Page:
Explaining why Pollachi was a preferred destination for crews, Raja says, “The pleasant weather, the bucolic charm, natural landscape, greenery, perennial water sources, sprawling bungalows of zamindars, accessibility and proximity to other hill stations like Ooty and Kodai, account for the 1,500 movies shot here. Elaborate song and dance sequences and love duets have been shot here right from the days of MGR’s Malai Kallan in the early 1950s, to Rajnikanth’s Murattu Kaalai in the 1980s, Kamal Haasan’s Thevar Magan, Priyadarshan’s Virasat, Shah Rukh Khan’s Chennai Express and the recent Jilla starring Mohanlal and Vijay.”
A favourite haunt of ad commercial crews, it shot into national prominence after it was transformed into a Punjabi setting for Amir Khan’s Coco Cola Thanda Matlab Coca Cola.
The Hero Cycle commercial with three hulking Sumo wrestlers and Airtel’s ‘Coming Home’ campaign were also shot here.
Before the ascent to Valparai, a lesser-known hill station in Tamil Nadu, we tarried awhile at the Monkey Falls, a typical touristy place, where hordes of day trippers come to frolic.
It is also a preferred location for filmmakers. We enjoyed the ride along the winding road by the backwaters of the Aliyar irrigation dam.
We could peer in the distance the unpolluted waters reflecting the mountains that ring it.
Equally enthralling was the ride to Valparai, passing by a series of hairpin bends along the meandering roads and the rolling greens of manicured tea bushes.
On the wild side
Our wildlife saunters commenced in Annamalai Range comprising Top Slip in Tamil Nadu and Parambikulam Tiger Reserve in Kerala.
After a 10 km ride into the forest, we came across Kannimara, the world’s biggest, tallest and oldest teak tree, defying age and bearing the forest department’s plaque paying tributes to it.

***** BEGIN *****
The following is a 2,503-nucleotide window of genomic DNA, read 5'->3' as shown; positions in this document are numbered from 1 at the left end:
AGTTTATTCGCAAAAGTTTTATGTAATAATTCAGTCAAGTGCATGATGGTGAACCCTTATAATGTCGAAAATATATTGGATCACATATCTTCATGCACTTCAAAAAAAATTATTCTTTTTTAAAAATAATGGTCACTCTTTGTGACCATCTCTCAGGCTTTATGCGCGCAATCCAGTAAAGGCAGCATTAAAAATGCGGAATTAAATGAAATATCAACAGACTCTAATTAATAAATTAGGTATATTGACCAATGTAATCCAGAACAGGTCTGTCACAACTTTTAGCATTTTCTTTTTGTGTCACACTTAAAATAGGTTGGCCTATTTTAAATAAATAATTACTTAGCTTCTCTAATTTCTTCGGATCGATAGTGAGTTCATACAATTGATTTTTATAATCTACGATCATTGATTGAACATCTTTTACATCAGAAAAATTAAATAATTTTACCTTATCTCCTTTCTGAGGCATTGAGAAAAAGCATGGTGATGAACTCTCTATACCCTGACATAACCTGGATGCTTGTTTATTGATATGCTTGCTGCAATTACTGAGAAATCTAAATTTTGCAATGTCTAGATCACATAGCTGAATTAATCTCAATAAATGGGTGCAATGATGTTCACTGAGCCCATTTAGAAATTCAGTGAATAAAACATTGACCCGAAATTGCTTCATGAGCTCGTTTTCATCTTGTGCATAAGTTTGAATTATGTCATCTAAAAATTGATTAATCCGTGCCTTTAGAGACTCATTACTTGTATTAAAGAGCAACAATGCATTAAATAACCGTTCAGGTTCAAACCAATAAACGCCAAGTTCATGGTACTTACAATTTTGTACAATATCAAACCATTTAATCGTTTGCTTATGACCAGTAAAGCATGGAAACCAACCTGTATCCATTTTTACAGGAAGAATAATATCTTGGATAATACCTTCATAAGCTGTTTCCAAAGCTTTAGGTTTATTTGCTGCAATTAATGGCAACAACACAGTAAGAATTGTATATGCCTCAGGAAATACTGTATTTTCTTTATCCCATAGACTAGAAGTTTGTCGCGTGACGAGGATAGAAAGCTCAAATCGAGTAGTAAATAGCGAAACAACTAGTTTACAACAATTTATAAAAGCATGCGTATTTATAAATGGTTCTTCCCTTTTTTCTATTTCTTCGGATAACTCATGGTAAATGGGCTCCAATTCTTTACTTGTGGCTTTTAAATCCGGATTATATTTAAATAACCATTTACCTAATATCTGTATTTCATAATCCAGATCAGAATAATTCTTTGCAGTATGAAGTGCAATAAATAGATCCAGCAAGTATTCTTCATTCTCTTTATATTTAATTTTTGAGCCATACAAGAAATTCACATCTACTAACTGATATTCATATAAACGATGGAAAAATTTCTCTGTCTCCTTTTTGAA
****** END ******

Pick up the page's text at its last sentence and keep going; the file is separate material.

The sanctuary flaunts the first ever scientifically managed teak plantation, apart from a bewildering variety of flora and fauna, ranges of formidable hills for trekking, and extensive lakes for boating.
It was definitely worth the bumpy van ride into the jungles as we spotted deer, peacocks, wild boar, and myriads of avian wonders.
After the safari, we sat around Pavithran’s chai kada, a favourite hangout of visitors to Parambikuam sipping tumblers of steaming tea over nibbles of hot vadas.
Listening to his tales of Parambikulam during the British days, we were transported to a world faraway and a time long ago.
Having paced the forest for more than 50 years, the septuagenarian knew every root, every turn and every mound.
He recalled the erstwhile Cochin Forest Tramway, a 65-km metre guage train, running through dense forest from Annappada near Chalakudy to Parambikulam carting valuable timber from inaccessible areas to Chalakudy, to be transported by road to other places.
With the ban on felling, the tramway came to a grinding halt in 1946.
From a 48-sq-km tract of reserve forest, Parambikulam metamorphosed to a 285-sq-km wildlife sanctuary in 1985.
It is often said that the people you travel with and meet during your sojourns can make your trip memorable.
Returning from Pollachi, the names of three persons came to my mind — Location Raja for marketing Pollachi as a filmi destination, Pavithran, a mine of information on Parambikulam, and Sethupathi, MD, GMR for his philanthropic contribution for educating the economically-backward students of Pollachi in his college, besides his recent forays into the hospitality arena.